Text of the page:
Michael Flynn asked Russia for "reciprocal" action against Obama-era sanctions
Michael Flynn, Trump's former national security adviser, asked the ex-Russian ambassador to the U.S. to take "reciprocal" action against Obama-era sanctions over election interference in late 2016, Politico reports, citing transcripts released to Congress on Friday.
Why it matters: The Justice Department dropped its prosecution of Flynn earlier this month, after he pleaded guilty in 2017 to lying to FBI agents about discussing sanctions with Sergey Kislyak, the former Russian ambassador.
The big picture: Almost 2,000 former DOJ officials and former President Obama have accused Attorney General Bill Barr of politicizing the DOJ for its decision to drop charges against Flynn.
Between the lines: President Trump and his allies have long claimed that the Russia investigation — in which Flynn lied about his contact with Kislyak — was a political hit job by the Obama administration.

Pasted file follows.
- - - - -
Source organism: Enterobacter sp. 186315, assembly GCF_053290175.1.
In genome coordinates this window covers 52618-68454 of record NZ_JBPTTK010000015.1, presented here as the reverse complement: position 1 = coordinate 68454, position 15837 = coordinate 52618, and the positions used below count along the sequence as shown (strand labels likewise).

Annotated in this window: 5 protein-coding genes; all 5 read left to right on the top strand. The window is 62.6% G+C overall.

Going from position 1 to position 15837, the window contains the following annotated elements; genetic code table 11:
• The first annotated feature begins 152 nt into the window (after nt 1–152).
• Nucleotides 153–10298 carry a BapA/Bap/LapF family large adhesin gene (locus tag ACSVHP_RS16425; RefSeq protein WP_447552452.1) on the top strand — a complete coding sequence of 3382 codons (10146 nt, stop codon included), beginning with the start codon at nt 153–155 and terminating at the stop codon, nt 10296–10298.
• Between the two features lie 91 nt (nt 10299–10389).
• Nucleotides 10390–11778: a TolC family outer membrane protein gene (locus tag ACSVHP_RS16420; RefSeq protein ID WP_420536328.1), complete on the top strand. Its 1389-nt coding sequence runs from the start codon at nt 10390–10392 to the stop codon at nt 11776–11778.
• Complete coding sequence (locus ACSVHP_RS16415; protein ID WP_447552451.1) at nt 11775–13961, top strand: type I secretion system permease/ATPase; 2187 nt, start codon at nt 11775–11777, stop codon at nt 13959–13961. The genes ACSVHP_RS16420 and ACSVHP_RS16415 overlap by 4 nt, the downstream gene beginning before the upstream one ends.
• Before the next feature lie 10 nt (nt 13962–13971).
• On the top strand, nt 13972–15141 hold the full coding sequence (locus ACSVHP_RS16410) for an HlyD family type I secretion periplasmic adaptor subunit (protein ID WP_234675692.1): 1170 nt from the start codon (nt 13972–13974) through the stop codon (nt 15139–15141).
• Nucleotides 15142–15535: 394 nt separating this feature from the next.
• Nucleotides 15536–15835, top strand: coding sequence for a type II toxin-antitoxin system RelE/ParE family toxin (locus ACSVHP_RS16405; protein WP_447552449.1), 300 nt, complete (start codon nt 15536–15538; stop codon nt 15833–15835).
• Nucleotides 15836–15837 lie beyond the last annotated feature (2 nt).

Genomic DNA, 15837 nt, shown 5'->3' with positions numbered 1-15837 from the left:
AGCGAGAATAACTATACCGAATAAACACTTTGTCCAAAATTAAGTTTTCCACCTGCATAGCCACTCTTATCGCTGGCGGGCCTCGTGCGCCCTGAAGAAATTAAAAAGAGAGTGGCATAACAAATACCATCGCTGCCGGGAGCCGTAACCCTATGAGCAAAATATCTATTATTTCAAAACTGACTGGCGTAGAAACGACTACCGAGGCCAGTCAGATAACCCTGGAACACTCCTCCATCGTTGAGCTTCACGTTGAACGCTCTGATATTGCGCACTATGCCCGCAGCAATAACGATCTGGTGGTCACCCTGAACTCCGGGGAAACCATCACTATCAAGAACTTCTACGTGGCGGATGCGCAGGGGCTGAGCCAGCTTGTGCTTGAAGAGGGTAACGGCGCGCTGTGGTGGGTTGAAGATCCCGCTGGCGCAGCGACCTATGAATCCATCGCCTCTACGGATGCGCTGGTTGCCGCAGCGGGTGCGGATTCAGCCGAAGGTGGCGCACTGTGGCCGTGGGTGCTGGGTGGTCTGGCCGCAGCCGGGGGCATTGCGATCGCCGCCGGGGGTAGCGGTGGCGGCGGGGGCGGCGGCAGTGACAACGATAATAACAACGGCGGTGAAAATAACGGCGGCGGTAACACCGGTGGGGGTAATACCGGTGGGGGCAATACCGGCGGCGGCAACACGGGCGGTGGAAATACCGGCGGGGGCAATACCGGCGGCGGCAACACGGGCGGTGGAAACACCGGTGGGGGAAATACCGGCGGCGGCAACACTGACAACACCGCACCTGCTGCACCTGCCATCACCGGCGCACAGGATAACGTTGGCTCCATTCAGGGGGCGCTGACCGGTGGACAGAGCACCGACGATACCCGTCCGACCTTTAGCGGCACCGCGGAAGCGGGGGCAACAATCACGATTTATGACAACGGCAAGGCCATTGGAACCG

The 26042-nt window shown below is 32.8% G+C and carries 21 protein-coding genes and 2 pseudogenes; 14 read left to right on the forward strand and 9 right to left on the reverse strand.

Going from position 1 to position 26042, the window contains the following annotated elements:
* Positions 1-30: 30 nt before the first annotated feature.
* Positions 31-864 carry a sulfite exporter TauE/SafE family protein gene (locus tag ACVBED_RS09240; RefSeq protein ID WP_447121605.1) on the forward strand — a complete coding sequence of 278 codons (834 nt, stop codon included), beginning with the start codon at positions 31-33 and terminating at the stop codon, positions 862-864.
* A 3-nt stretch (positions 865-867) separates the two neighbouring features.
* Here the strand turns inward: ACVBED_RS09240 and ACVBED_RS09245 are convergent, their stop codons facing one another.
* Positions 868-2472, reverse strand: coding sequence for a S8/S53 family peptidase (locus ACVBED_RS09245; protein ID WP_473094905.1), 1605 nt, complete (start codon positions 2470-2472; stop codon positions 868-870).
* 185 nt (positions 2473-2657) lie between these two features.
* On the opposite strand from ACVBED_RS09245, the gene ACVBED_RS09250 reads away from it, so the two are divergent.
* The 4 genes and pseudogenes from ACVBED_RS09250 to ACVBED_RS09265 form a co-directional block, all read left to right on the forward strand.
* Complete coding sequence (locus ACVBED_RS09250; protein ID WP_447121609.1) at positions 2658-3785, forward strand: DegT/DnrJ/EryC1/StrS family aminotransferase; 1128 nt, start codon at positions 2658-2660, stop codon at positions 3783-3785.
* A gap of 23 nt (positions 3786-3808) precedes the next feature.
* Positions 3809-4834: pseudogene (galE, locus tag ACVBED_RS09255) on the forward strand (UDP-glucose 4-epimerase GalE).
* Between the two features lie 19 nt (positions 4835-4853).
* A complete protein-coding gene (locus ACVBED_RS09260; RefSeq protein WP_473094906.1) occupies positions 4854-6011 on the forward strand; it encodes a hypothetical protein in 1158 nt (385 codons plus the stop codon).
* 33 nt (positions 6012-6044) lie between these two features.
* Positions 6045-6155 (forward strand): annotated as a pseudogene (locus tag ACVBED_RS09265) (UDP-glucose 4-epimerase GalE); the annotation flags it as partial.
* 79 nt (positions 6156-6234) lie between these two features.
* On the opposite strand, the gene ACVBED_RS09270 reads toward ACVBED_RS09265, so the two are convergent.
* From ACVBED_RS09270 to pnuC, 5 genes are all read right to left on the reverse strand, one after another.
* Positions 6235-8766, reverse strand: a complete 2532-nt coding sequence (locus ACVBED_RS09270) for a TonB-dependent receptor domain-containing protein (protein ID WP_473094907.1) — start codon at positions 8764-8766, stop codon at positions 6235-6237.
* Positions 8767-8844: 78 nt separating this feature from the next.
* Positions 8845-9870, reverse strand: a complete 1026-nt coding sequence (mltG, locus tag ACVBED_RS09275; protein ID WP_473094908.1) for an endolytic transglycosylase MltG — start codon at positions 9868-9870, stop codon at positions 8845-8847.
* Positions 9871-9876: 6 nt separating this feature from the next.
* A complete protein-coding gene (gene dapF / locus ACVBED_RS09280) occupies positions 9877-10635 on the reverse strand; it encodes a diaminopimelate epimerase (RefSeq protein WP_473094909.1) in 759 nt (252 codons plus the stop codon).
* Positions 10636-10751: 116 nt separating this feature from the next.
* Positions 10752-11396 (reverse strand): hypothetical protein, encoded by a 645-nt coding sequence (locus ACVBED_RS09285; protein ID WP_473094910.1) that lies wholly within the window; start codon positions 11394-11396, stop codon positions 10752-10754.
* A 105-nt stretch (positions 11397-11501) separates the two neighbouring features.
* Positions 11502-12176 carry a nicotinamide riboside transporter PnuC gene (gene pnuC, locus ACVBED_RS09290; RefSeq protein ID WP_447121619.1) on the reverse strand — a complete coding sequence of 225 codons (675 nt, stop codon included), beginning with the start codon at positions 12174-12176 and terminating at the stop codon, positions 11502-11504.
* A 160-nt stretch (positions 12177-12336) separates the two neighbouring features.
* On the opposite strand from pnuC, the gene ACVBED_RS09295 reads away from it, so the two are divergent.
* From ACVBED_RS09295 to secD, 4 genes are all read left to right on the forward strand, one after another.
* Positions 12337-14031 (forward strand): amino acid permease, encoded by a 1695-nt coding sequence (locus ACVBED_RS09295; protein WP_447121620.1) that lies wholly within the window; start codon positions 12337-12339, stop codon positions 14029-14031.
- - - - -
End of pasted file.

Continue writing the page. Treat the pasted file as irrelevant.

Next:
- Flynn said in conversation with Kislyak as an incoming adviser that he wanted to avoid escalation over the sanctions, per the newly declassified transcripts.
What they're saying: “The transcripts also reveal why Flynn was properly the subject of a counterintelligence investigation and how the DOJ’s effort to dismiss the case against him is so transparently political and destructive to the interests of justice," House Intelligence Chairman Adam Schiff (D-Calif.) said in a statement on Friday.
- "As a result of lying to both the FBI and the Vice President, Flynn posed a severe counterintelligence risk because the Russians knew the real contents of Flynn’s communications and that he lied about them to some of the most senior officials in the U.S. government."
Go deeper: The facts on Michael Flynn, the FBI, and Bill Barr’s bombshell